Australian Michael Matthews's versatility earned him the green jersey for the points classification, helped by the fact that world champion Peter Sagan was kicked out of the race after elbowing Mark Cavendish in a sprint finish.

Britain's Simon Yates won the white jersey for the best under-25 rider after finishing seventh overall, one year after his twin brother Adam achieved the same feat.

General Classification winner (Yellow Jersey): Chris Froome (GBR /TEAM SKY)
Points Classification winner (Green Jersey): Michael Matthews (AUS/ TEAM SUNWEB)
Youth Classification winner (White Jersey): Simon Yates (GBR/ ORICA – SCOTT)
Mountain Classification winner (Polka Dot jersey): Warren Barguil (FRA/ TEAM SUNWEB)


Stage 1: July 1, Dusseldorf (Ger) - Dusseldorf 14km Individual time trial
Winner:Geraint Thomas (GBR) Sky
Stage 2: July 2, Dusseldorf - Liege (Bel) 203.5km
Winner:Marcel Kittel (GER) Quick-Step
Stage 3: July 3, Verviers (Bel) - Longwy (Fra) 212.5km
Winner:Peter Sagan (SVK) Bora
Stage 4: July 4, Mondorf Led Bains - Vittel 207.5km
Winner:Arnaud Demare (FRA) FDJ
Stage 5: July 5, Vittel - La Planche Des Belles Filles 160.5km
Winner:Fabio Aru (ITA) Astana
Stage 6: July 6, Vesoul - Troyes 216km
Winner:Marcel Kittel (GER) Quick-Step
Stage 7: July 7, Troyes - Nuits-Saint-Georges 213.5km
Winner:Marcel Kittel (GER) Quick-Step
Stage 8: July 8, Dole Station Des Rousses 187.5km
Winner:Lilian Calmejane (FRA) Directe Energie
Stage 9: July 9, Natua - Chambery 181.5km
Winner:Rigoberto Uran (COL) Cannondale
Rest day: July 10 Stage 10: July 11, Periguex - Bergerac 178km
Winner:Marcel Kittel (GER) Quick-Step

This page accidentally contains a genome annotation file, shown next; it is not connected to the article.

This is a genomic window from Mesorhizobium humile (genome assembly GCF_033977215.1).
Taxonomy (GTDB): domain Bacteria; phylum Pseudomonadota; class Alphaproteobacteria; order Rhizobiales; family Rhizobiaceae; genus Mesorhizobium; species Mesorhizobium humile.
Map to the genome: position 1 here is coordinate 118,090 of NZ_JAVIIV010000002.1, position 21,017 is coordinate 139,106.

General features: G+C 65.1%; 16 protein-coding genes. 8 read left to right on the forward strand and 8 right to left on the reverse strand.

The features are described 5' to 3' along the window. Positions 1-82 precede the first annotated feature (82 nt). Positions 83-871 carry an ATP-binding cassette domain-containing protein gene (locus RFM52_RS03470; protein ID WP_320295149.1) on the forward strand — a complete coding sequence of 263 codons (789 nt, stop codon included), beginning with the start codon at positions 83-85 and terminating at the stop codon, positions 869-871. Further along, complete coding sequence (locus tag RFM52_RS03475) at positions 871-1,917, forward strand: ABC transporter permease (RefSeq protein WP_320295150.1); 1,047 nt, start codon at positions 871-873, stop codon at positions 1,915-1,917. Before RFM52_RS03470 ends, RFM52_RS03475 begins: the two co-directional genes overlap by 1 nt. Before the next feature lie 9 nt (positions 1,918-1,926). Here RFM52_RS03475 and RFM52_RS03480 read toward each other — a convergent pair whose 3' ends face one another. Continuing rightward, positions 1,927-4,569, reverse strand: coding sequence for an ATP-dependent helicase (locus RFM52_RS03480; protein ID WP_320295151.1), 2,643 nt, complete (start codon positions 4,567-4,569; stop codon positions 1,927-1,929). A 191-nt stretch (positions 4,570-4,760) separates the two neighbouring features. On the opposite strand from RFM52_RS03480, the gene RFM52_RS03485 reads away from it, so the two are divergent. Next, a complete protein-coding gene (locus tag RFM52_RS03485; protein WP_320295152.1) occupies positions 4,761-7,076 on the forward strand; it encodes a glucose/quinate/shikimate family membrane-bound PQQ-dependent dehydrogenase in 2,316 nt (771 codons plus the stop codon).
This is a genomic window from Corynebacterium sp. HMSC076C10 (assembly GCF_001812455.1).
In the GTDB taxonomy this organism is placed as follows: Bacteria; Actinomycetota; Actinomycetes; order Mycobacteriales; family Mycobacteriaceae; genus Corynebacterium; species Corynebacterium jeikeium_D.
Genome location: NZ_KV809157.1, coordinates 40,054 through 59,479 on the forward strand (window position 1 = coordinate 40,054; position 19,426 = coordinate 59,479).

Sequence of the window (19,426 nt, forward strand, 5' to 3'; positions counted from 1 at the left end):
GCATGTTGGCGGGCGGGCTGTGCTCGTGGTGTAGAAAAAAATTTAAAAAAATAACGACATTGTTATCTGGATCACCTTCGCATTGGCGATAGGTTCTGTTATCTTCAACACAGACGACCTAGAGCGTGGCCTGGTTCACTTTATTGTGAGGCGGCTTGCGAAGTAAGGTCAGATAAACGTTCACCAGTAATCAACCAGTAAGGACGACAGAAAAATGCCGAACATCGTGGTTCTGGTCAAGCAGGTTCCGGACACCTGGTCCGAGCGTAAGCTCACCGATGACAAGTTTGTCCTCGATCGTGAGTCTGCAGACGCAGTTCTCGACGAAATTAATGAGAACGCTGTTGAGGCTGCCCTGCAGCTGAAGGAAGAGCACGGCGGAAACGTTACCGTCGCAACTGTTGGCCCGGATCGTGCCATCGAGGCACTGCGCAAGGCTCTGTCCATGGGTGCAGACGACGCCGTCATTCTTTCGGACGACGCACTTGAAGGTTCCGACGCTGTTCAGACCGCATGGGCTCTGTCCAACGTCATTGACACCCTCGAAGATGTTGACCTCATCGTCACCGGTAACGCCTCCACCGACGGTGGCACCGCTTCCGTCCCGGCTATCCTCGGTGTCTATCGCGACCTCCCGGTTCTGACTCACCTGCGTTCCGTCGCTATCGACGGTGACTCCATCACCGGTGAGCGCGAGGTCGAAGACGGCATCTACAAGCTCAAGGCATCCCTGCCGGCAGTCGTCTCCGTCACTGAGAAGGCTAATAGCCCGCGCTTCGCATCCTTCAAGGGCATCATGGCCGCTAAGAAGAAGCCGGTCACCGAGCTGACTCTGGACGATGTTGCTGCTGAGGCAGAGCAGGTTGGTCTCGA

Stage 11: July 12, Eymet - Pau 203.5km
Winner:Marcel Kittel (GER) Quick-Step
Stage 12: July 13, Pau - Peyragoudes 214.5km
Winner:Romain Bardet (FRA) AG2R
Stage 13: July 14, Saint Girons - Foix 101km
Winner:Warren Barguil (FRA) Sunweb
Stage 14: July 15, Blagnac - Rodez 181.5km
Winner:Michael Matthews (AUS) Sunweb
Stage 15: July 16, Laissac-Severac L'Eglise Le Puy en Velay 189.5km
Winner:Bauke Mollema (NED) Trek
Second rest day: July 17
Stage 16: Le Puy en Velay - Romans Sur Isere 165km
Winner:Michael Matthews (AUS) Sunweb
Stage 17: July 19, La Mure - Serre Chevalier 183km
Winner:Primoz Roglic (SLO) Lotto NL Jumbo
Stage 18: July 20, Briancon - Izoard 179.5km
Winner:Warren Barguil (FRA) Sunweb
Stage 19: July 21, Embrun - Salon de Provence 222.5km
Winner:Edvald Boasson Hagen (NOR) Dimension Data
Stage 20: July 22, Marseille - Marseille 22.5km Individual time trial
Winner:Maciej Bodnar (POL) Bora
Stage 21: July 23, Montgeron - Champs-Elyees, 103km
Winner:Dylan Groenewegen (NED) Lotto NL Jumbo


2017: Chris Froome (GBR)
2016: Chris Froome (GBR)
2015: Chris Froome (GBR)
2014: Vincenzo Nibali (ITA)
2013: Chris Froome (GBR)
2012: Bradley Wiggins (GBR)
2011: Cadel Evans (AUS)
2010: Andy Schleck (LUX) *
2009: Alberto Contador (ESP)
2008: Carlos Sastre (ESP)
2007: Alberto Contador (ESP)
* Schleck awarded victory after Contador stripped of win for doping